Keeping your ears close to the ground helps with understanding what the employees are thinking. Engagement surveys are one way to accomplish this. While this is fairly common in companies with modern work culture, companies like Recreational Equipment(REI) take a more personal approach.
The company hosts an online “company campfire” which offers associates and executives alike, a chance to share thoughts. Since they use a social media platform to host this campfire, it gives the company a chance to get to know its employees more intimately.
Since it’s launch last year, nearly 50% of REI’s employees have participated in debates and thought sharing discussions at least once. It reinforces employee engagement by providing them a platform to voice their concerns.
Intentional culture creation
Google’s challenge and innovation-driven culture cannot go unmentioned in a blog about employee engagement. Being one of the dream places to work for, Google’s engagement strategy goes beyond free food, stocked pantry, and the coinless laundry present on-campus.
What makes Google one of the best places to work is its company culture. Since, they hire new associates by committee, opinions of every member of the company are valued.
I wouldn’t be wrong if I say Google is one of the first companies whose company culture is so widely popular and acts as a guide to budding startups.
There is a whole blog dedicated to outlining the various talent management lessons one can learn from Google, you can find it here.
Appreciate all contributions alike
Be it in the office, on the roads or in the air, DHL Express pushes the limits of employee engagement. They harbor an incredible culture for thanking employees. They appreciate contributions from employees whether that’s through monetary rewards, honoring top performers at their annual black-tie event(Hollywood-style) or just by pinning notes of appreciation on the company corkboard.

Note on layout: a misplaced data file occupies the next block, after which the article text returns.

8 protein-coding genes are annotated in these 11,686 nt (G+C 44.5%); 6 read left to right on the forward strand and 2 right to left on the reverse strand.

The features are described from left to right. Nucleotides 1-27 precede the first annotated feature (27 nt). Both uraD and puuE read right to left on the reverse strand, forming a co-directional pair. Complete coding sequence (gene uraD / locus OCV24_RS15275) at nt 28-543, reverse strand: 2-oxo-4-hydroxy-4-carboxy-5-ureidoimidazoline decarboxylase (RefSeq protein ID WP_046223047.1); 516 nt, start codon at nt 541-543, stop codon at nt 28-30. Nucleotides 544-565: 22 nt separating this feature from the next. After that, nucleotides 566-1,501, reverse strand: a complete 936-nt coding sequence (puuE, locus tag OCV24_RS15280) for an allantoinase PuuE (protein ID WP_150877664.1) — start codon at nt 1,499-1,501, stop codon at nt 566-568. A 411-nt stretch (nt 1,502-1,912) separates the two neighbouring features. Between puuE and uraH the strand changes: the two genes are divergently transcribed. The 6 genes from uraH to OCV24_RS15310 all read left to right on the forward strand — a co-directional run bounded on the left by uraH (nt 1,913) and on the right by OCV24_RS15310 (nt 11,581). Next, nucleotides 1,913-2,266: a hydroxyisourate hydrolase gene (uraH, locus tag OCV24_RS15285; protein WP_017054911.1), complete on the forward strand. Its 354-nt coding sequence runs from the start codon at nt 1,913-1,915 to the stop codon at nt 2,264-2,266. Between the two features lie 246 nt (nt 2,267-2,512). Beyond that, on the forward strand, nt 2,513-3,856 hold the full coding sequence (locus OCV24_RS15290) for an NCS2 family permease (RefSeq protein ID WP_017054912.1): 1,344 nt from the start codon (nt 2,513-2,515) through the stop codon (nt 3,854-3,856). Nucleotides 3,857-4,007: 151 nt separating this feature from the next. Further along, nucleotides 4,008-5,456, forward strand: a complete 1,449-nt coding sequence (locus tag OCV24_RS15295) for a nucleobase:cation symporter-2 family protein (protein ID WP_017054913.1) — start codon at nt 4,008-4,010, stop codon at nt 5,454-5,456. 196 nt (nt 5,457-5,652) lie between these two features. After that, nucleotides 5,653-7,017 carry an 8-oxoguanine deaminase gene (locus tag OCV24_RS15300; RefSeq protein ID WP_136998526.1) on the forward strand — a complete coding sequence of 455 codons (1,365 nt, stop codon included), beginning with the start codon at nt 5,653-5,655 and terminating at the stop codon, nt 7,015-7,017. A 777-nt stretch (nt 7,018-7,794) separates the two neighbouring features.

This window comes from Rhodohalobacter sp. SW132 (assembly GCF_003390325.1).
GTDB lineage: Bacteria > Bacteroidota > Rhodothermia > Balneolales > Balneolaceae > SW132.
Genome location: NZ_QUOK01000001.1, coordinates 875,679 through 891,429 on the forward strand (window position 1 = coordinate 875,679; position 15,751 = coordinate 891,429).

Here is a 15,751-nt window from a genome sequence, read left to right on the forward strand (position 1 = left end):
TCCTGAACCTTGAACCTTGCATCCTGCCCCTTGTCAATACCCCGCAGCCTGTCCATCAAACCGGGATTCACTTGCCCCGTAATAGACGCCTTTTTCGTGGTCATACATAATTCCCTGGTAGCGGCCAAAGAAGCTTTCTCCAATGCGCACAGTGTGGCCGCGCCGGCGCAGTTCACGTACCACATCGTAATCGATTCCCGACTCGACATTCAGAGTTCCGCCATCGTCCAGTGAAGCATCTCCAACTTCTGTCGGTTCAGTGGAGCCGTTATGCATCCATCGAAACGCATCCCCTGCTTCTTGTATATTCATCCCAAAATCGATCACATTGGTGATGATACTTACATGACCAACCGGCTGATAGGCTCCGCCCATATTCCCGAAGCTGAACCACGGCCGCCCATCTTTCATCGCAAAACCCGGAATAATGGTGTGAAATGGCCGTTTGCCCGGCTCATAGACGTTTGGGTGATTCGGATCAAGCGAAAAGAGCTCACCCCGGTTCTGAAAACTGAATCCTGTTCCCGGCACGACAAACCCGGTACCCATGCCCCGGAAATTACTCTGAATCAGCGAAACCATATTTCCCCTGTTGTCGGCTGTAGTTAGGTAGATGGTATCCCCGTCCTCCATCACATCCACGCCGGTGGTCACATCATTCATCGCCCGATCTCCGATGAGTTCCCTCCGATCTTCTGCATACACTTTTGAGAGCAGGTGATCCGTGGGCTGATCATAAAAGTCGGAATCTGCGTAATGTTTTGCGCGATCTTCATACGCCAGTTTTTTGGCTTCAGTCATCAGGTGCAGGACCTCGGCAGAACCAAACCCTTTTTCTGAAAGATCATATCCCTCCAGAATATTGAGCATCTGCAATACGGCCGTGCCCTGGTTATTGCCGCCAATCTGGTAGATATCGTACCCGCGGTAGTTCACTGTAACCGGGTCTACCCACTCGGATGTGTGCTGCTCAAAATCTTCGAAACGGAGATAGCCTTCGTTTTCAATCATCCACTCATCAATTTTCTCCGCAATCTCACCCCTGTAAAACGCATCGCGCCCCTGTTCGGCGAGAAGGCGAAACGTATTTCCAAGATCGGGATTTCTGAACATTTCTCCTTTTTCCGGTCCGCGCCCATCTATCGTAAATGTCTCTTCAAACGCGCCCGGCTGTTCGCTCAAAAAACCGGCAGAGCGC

When employees feel appreciated they are more engaged at work and stay aligned with the company vision much longer.
Commit to open, honest communication
Some companies value transparency, some flexibility, at SAP, however, communication is core to their company culture. So, employees clearly understand the “why” attached to their job, what are the expectations attached to the job and how their job helps drives the greater good of the organisation. The leaders are open to employee feedback and even encourage it. This builds trust and reinforces employee engagement.
Another important factor that drives engagement is the scope for collaboration. Employees collaborate with teams both local and global to accomplish projects. This remote working collaboration prepares the employees for modern work culture and provides great exposure.
Provide career growth opportunities
Facebook is one of the fastest-growing companies in the world. They have a great company culture where all the new hires train collectively at the boot camp, building interpersonal relations. They are provided with access to the source code of the entire company and can choose their own teams at the end of their boot camp training.